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  1. Archive


In September 1962, the Soviet Union announced increased aid to Cuba. The "aid" included missiles hidden aboard Soviet freighters.

Tuesday, October 16

President Kennedy learns about missiles, but makes no public announcement. His crisis-management team recommends air strikes against missile sites.

Saturday, October 20

Pentagon says American troops gathering in South Florida and the Caribbean are part of routine war exercises and nothing else.

Sunday, October 21

Deciding against a surgical air strike, Kennedy approves a "quarantine" instead. Still no public announcement.

Monday, October 22

Kennedy tells the nation Soviet missiles are in Cuba. He says he will hold the Soviets responsible if any missiles are launched, and retaliate with nuclear weapons.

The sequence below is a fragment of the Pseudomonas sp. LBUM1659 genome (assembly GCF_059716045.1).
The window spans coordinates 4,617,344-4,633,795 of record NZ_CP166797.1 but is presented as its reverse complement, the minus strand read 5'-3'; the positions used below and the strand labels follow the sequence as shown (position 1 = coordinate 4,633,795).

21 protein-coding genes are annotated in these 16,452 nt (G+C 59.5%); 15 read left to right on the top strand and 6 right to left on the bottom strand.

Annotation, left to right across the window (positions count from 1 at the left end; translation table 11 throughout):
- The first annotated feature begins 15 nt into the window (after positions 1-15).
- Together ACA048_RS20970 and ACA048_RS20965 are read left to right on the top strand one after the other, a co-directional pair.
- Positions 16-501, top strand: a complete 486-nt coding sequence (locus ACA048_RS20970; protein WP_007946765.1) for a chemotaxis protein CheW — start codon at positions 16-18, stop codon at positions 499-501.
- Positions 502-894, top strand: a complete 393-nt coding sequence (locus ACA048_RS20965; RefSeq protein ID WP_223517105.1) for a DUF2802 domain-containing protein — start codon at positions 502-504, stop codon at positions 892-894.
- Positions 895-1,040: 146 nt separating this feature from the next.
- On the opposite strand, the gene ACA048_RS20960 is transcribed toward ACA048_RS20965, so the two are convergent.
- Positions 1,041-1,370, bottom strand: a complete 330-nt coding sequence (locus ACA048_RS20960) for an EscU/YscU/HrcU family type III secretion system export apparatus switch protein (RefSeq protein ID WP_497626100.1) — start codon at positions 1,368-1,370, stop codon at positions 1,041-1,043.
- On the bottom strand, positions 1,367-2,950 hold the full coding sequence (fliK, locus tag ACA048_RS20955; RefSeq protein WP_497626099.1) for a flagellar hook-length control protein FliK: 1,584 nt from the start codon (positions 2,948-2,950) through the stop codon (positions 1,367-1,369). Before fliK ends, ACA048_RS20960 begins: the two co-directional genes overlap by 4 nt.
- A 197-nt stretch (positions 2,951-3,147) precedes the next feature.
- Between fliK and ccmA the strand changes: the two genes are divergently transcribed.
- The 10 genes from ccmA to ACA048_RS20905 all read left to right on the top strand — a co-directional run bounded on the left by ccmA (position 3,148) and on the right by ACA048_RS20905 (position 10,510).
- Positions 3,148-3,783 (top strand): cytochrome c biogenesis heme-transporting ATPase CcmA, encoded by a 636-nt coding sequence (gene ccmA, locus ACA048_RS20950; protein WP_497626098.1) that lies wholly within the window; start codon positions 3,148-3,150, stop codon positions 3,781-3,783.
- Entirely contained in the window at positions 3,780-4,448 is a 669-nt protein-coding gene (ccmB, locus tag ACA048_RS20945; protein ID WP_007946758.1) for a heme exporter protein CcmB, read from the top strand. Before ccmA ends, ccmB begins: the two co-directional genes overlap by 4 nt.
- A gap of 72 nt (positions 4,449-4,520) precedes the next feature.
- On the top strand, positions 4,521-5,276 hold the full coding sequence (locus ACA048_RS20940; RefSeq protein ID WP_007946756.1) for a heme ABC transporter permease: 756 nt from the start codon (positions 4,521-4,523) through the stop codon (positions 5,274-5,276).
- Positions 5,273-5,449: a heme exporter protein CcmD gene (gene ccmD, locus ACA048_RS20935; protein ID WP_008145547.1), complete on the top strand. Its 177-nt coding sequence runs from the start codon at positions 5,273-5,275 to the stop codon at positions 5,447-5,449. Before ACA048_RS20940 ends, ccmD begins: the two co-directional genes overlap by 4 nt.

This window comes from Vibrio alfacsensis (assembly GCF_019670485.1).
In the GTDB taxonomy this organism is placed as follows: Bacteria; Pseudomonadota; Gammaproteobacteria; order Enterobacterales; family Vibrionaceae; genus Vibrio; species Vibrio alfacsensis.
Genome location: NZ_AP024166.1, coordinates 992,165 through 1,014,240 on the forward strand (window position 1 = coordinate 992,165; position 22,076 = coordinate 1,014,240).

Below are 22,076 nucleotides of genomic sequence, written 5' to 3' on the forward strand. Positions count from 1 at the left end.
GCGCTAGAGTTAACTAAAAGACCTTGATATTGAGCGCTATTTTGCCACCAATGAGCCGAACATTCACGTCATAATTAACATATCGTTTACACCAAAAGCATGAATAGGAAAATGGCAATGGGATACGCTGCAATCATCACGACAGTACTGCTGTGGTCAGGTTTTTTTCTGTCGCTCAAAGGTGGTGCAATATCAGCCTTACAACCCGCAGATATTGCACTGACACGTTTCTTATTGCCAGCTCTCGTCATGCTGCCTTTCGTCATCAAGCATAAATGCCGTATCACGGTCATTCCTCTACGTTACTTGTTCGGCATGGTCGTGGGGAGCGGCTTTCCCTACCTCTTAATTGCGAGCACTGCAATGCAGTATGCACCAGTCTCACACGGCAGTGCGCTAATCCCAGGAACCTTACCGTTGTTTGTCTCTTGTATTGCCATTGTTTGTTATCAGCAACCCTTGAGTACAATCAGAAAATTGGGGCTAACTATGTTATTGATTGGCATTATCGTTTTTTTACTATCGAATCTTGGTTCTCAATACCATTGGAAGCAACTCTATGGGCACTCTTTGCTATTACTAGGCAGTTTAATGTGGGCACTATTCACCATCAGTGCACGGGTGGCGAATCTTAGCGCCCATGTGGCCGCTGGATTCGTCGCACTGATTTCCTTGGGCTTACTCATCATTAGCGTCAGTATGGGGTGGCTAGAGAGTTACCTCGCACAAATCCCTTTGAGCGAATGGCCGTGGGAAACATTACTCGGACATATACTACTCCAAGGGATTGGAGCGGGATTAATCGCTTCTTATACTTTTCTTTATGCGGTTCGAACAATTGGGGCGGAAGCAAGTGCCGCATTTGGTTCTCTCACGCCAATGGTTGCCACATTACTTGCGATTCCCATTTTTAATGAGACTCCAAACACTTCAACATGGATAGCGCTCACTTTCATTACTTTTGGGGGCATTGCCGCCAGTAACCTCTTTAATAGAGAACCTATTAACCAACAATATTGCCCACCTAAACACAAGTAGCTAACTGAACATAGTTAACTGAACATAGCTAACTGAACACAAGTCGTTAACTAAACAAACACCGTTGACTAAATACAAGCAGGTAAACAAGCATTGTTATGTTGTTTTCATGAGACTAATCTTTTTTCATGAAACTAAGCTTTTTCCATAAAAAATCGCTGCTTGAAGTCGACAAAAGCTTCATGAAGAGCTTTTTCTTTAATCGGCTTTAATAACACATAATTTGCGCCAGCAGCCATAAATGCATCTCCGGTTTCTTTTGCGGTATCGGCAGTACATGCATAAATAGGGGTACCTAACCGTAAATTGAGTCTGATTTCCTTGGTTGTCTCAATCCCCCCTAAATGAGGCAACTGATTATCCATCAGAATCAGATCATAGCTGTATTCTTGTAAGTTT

Tuesday, October 23

Kennedy receives the first of several letters from Khrushchev, who denies that offensive missiles are in Cuba.

Wednesday, October 24

Heading for Cuba, 18 Soviet-bloc ships stop dead in the water.

Friday, October 26

As tensions rise, U.S. makes public the intelligence reports and photographs showing ongoing construction at Cuban missile bases.

Saturday, October 27

Things get worse: An American U2 spy plane is shot down over Cuba. Kennedy calls 14,000 Air Force reservists to active duty.

Sunday, October 28

Kennedy and Khrushchev announce an agreement. Soviets will withdraw missiles from Cuba for America's promise not to invade Cuba.